"Night and Day" is centered around the mixed emotions found in traveling. Characters in the film are Sung-nam Kim, an artist selected by the Korean government that escaped from Seoul and ... See full summary »
The married Bongwan leaves home in the dark morning and sets off to work. The memories of the woman who left weigh down on him. That day Bongwan's wife finds a love note, bursts into the office, and mistakes Areum for the woman who left.
Kwon returns to Seoul from the mountains and is given a packet of letters from Mori back from Japan to propose to her. Kwon drops and scatters the undated letters. She reads them and has to make sense of the chronology - and so must we?
Quite by accident, a film director arrives in town a day early. With time to kill before his lecture the next day, he stops by a restored, old palace and meets a fledgling artist. She's never seen any of his films, but knows he's famous. They talk. And together, they go to her workshop to look at her paintings, have Sushi and Soju. More conversation follows, and drinks, and then an awkward get-together with friends where all sorts of secrets are revealed. All the while, they may or may not be falling for each other. Then, quite unexpectedly, we begin again, but now things appear somewhat different.
Right Now, Wrong Then is a film of two distinct halves. In 2 days of the life of a filmmaker, Ham Cheon-soo, in town a day early for a screening of his latest work at a local film festival. He meets a younger woman, Yoon Hee-Jeong, and immediately falls for her. She's an artist, and he views and comments on her work, then they go out to dinner where they drunkenly bear their souls. It results in an invitation to a friend's small party where a revelation embarrasses Ham to the point where they part ways on a sour note. He attends his film to a small crowd, conducts a hungover Q&A, and retires, walking away from the town for good. Roll title card "Right Now" rather than "Right Then." The film literally repeats from the beginning, erasing the first half. Like Groundhog Day but only a once-over, we get every scene again but from a slightly different wishful approach.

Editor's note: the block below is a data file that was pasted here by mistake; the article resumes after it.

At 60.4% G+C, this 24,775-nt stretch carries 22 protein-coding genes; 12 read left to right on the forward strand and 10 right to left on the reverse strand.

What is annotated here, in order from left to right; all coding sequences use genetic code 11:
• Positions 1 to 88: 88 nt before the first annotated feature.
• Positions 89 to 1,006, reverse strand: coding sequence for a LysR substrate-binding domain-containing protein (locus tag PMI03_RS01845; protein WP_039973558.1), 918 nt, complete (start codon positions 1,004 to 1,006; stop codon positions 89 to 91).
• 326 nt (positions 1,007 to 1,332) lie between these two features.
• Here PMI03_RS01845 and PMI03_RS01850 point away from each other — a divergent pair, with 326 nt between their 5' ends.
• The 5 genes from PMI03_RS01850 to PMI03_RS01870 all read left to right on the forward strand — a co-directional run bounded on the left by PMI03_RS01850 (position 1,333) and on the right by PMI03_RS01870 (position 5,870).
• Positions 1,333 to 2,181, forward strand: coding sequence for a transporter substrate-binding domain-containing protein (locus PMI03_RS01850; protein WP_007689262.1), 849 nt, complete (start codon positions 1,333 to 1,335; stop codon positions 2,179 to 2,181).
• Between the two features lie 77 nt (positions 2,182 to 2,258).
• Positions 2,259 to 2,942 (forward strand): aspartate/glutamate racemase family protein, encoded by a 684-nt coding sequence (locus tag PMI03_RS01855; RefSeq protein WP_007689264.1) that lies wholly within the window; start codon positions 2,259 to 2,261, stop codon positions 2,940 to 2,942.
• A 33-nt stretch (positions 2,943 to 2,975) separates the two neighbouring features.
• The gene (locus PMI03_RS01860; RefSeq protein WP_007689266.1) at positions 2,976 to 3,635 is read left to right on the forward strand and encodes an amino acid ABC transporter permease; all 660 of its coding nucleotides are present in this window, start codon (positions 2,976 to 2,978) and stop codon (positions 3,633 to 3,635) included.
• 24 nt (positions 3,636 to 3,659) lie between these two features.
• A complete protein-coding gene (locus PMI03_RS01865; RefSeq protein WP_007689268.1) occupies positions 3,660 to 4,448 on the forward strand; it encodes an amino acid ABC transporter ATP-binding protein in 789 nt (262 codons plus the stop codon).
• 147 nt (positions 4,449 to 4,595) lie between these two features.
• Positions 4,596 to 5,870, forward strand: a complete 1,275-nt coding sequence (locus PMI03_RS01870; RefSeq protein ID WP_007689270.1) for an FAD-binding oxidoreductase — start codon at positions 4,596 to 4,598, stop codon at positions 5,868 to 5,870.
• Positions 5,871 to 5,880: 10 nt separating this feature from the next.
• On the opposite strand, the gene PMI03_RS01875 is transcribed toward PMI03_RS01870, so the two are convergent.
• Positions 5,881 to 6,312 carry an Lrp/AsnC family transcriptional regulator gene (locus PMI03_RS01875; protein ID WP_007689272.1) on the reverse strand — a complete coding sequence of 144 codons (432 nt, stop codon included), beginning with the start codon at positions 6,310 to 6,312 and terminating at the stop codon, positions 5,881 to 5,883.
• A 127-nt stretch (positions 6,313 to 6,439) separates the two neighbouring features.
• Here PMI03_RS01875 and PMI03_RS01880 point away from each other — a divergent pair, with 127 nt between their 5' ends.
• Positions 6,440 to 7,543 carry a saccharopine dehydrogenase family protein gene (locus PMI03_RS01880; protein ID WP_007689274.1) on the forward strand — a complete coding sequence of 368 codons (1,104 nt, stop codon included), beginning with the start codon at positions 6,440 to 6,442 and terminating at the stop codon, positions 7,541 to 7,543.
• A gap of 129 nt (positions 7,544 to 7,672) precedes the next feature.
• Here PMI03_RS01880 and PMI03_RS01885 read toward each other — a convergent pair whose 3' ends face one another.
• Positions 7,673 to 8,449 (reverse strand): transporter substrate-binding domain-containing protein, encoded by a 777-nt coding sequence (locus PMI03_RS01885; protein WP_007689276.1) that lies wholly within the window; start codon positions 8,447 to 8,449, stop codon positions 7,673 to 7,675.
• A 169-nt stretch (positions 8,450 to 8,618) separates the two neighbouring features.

This second time the couple are honest, unlike the first time where Ham tries too hard to impress and Yoon retreats. Again, they fall in love, but given Ham admits to already being married, their feelings are mutual and emotional without being sexual. He may embarrass himself once more at the aforementioned dinner, but it does not result in a cruel parting, instead drawing them closer. It's a quaint experiment given the relaxed tone. The first half on its own is not a movie, and neither is the second. They're co-dependent to give the narrative meaning, but it's far from cinematic in tone. It's a filmmaker's revisionism of what could have been a perfect evening had the characters acted suitably. It's honest, rather than romantic – though the chemistry still bubbles in the air – and it's utterly bittersweet, in a similar vein to Before Sunrise, but strictly not Before Sunset.
It's my first film from Korean director Hong Sang-soo and ostensibly from his fans and critics, Right Now Wrong Then is firmly his style – including the Woody Allen-esque romance between an older creative similar to the director himself, and a pretty younger woman. The atmosphere is very modest with simple photography, though Sang-soo does punctuate some scenes with careful zooms. It's very easy-going filmmaking, and its concept makes the second half easier to watch because you know exactly where it's heading as it retraces steps while you have a sharp eye out for the subtle changes that make all the differences, but it doesn't beg you to keep an eye on every detail. Those differences aren't grandstanding though the narrative is clearly motivated by them. Sometimes a scene will repeat its approach entirely despite the previous scene being radically revised. It's trying to be very nuanced rather than having a 'sliding doors/butterfly effect' where causality makes the universe shift places.
Instead, the outcome isn't much different but the overall feeling is utterly converted. It's all down to the performances of its two leads, Jeong Jae-Yeong and Kim Min-Hee, to create that tone with their chemistry, who were most likely shooting both halves back to back, location by location. In both halves, Ham is still a jerk with a kind of irritating laugh, but all the characters are deeply human even if Sang-soo doesn't peel back their layers every time. There's a big heart buried in its very slight execution. However, Right Now Wrong Then is not necessarily about how honesty is a better policy – though Ham's harsh analysis of Hee-Jeong's art in the second half remains a sting that takes a long time to settle – but it's about how it's possible to love again. In this case, love doesn't have to be a complete turbulous affair, but it can still be a fulfilling and life-affirming night if approached accordingly.
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